Activity for Kids: Make an Ocean in a Jar
By Arlee Greenwood, Small Potatoes
Apr 18, 2014
Have you ever wished you could hold a little bit of ocean and all its mystery and beauty in your hands, whenever you wanted to? I have. And when I asked the children this question, I got a resounding "YES!" from each and every one of them. And so we set about making it happen.
I gathered up all the elements we might need for our ocean-building quest and laid them out on the table. I labelled each element with a piece of masking tape and a marker.
- a good-sized jar
- sea salt
- plastic ocean animals
We had a bowl of soft sand from our sandbox, a jug of water that I coloured with blue food colouring as per request from the children. I gathered seashells of all sorts and sizes, a jar, and an assortment of plastic creatures one might find in the ocean. We also found some sea salt in the pantry! I also used our picture encyclopaedia as a visual reference for the children to look at and compare what we had gathered at our table to what they found in the book. Each child had a chance to feel and explore all the elements were using to build our ocean in a jar. The baby was fascinated by the oyster shells...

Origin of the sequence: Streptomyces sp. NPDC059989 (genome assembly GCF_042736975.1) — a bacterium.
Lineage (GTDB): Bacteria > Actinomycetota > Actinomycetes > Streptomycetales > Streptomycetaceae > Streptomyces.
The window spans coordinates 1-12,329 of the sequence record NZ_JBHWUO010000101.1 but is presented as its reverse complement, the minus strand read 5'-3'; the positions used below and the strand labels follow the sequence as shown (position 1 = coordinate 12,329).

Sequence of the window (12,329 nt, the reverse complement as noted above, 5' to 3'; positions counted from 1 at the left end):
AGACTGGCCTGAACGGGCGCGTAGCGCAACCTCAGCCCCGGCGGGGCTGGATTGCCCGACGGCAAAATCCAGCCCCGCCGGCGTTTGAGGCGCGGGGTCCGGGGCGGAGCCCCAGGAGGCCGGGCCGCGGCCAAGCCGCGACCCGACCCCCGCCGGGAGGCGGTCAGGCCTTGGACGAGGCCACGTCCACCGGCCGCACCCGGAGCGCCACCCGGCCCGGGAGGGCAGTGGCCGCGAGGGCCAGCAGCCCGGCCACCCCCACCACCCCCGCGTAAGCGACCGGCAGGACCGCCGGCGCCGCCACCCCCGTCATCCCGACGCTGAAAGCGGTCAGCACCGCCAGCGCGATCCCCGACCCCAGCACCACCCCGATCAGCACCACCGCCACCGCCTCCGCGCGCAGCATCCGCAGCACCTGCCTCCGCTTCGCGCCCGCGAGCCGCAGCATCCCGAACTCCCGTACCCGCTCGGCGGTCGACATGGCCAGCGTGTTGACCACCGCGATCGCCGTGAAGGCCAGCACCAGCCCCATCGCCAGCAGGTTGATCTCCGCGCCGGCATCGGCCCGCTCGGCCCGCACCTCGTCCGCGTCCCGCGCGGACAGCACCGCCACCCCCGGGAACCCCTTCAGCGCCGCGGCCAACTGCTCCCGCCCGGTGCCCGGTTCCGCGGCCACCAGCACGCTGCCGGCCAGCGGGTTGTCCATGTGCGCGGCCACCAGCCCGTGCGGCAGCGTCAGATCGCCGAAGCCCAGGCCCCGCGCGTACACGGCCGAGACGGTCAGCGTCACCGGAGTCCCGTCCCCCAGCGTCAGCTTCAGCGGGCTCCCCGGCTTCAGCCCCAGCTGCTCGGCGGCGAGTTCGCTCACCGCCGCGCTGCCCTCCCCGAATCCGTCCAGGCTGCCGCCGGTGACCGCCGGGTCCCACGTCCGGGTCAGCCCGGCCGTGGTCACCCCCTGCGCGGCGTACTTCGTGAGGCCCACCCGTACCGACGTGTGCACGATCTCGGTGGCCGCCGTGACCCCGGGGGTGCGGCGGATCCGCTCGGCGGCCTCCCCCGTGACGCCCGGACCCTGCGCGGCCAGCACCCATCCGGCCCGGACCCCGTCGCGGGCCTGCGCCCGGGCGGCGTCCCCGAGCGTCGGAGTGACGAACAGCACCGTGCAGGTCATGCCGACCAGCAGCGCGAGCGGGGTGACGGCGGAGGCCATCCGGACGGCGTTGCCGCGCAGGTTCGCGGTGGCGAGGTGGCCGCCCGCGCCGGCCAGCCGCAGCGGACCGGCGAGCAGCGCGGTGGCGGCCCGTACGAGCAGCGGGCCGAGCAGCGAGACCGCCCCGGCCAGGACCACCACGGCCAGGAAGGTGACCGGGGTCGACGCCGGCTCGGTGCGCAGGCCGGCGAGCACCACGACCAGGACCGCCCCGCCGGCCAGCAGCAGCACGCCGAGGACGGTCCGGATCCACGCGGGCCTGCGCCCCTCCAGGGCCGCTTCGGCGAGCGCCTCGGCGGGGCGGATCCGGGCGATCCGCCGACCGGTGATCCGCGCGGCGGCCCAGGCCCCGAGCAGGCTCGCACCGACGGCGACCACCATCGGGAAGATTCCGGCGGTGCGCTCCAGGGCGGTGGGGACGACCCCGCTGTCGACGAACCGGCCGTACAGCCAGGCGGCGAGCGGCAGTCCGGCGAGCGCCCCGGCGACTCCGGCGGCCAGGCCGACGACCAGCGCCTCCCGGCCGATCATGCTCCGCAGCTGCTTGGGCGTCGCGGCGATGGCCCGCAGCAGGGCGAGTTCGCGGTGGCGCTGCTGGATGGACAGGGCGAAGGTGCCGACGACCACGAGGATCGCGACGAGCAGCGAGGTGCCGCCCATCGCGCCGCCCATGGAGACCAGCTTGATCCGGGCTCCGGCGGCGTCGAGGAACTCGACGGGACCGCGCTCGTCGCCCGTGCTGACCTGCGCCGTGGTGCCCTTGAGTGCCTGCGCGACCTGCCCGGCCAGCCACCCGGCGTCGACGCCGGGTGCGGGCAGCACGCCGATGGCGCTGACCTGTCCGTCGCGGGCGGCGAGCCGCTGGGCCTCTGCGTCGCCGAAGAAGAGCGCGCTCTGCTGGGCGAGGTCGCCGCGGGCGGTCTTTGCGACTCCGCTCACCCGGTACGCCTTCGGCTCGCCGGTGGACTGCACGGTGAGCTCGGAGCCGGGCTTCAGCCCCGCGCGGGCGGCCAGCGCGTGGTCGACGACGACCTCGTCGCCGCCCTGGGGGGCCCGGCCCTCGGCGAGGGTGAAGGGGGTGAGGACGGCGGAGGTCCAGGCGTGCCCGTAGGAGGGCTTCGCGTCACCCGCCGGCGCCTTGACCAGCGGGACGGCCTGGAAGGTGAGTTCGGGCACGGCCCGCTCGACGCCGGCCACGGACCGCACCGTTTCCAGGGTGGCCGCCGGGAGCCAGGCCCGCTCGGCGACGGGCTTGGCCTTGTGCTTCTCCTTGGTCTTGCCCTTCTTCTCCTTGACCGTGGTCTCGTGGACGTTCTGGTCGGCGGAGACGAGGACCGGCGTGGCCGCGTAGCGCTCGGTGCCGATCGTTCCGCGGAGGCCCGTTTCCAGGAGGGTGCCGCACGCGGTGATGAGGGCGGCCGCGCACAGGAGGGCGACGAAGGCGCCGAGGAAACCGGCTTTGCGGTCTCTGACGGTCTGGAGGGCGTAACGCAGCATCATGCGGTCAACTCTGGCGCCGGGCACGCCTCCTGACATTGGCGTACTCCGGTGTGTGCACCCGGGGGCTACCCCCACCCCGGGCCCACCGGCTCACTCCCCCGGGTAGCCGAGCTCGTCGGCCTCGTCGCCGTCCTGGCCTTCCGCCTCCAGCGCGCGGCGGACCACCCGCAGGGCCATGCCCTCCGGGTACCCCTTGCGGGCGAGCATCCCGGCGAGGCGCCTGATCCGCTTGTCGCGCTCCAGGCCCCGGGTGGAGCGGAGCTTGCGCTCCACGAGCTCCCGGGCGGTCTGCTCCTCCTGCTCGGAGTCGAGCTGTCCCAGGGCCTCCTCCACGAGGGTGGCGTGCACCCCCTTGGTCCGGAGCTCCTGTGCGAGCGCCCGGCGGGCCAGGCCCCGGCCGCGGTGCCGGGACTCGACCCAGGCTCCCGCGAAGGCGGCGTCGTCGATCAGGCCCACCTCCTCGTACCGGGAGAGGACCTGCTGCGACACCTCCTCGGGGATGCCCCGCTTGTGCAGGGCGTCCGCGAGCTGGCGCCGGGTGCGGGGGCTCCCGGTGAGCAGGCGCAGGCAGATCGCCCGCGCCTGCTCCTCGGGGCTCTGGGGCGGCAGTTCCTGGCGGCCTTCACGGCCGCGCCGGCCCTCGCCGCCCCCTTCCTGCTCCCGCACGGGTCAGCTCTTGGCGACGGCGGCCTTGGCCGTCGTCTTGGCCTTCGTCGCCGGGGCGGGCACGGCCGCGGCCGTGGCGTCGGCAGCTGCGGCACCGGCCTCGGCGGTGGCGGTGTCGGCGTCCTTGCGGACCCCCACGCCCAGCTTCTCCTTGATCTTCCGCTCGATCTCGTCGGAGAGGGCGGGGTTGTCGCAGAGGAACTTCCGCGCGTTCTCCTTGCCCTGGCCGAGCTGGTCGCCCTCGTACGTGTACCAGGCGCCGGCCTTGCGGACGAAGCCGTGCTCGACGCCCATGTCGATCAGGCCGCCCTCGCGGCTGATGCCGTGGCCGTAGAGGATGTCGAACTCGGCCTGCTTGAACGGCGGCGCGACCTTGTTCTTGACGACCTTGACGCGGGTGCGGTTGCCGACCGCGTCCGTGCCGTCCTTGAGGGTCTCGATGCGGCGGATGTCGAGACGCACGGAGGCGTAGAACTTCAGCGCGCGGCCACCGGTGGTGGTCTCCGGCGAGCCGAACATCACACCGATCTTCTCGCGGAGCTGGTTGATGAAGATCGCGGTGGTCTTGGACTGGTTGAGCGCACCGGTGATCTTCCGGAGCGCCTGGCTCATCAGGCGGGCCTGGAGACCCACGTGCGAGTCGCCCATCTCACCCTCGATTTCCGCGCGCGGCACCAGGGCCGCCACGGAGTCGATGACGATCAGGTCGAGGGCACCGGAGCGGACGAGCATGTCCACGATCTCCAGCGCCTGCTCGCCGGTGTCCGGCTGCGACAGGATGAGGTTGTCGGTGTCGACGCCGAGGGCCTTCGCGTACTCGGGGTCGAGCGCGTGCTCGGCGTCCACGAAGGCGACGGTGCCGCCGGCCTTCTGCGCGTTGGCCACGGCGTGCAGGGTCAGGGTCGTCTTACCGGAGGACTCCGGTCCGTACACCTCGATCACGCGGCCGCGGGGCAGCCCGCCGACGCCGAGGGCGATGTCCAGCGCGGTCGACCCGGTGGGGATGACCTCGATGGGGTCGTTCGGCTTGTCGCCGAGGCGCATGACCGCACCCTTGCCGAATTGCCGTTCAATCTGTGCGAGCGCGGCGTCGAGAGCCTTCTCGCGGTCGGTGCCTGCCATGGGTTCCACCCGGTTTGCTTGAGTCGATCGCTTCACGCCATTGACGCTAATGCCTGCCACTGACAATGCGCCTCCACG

But the biggest highlight was tasting the sea salt before we added it to the jar!
Once we were finished exploring and discussing each of the items on our table, we got to building our own little ocean. I let the children decide what we should put in the jar, and in which order. They chose the sand first, so each of the kids poured a little bit of sand in the jar.Then we poured in the water...
The children took turns adding a pinch of salt to the water, and then they decided which of the creatures and shells should go into the jar. They were enchanted with the result of their work...
It was just so very beautiful. As the days have passed, the sand in our jar has settled and the blue water is crisp and clear. The children still enjoy sitting with their ocean in their hands and just watching. It seems to soothe their little souls. Much like the real ocean does.*Recommended: A picture reference guide of some sort for "fact checking", as you can be sure the children will have questions you may not know the answer to. "How long is the killer whale's tail?" and "What are the whiskers called on the lobster?" It never hurts to be prepared!